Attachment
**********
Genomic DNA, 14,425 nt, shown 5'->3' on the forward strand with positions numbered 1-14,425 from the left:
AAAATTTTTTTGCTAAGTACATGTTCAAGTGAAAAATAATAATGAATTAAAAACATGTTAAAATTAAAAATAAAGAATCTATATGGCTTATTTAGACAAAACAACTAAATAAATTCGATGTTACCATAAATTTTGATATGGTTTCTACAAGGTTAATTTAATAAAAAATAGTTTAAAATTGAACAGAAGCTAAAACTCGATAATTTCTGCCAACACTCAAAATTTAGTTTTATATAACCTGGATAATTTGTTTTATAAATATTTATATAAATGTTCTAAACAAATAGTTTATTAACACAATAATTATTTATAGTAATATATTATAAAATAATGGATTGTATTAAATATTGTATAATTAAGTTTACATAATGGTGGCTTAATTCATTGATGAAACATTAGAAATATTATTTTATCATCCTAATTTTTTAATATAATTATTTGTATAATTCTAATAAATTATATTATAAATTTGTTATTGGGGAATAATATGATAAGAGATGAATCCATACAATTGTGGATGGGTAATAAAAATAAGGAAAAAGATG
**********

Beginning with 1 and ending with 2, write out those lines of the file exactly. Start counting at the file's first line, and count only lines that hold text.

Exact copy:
Genomic DNA, 14,425 nt, shown 5'->3' on the forward strand with positions numbered 1-14,425 from the left:
AAAATTTTTTTGCTAAGTACATGTTCAAGTGAAAAATAATAATGAATTAAAAACATGTTAAAATTAAAAATAAAGAATCTATATGGCTTATTTAGACAAAACAACTAAATAAATTCGATGTTACCATAAATTTTGATATGGTTTCTACAAGGTTAATTTAATAAAAAATAGTTTAAAATTGAACAGAAGCTAAAACTCGATAATTTCTGCCAACACTCAAAATTTAGTTTTATATAACCTGGATAATTTGTTTTATAAATATTTATATAAATGTTCTAAACAAATAGTTTATTAACACAATAATTATTTATAGTAATATATTATAAAATAATGGATTGTATTAAATATTGTATAATTAAGTTTACATAATGGTGGCTTAATTCATTGATGAAACATTAGAAATATTATTTTATCATCCTAATTTTTTAATATAATTATTTGTATAATTCTAATAAATTATATTATAAATTTGTTATTGGGGAATAATATGATAAGAGATGAATCCATACAATTGTGGATGGGTAATAAAAATAAGGAAAAAGATG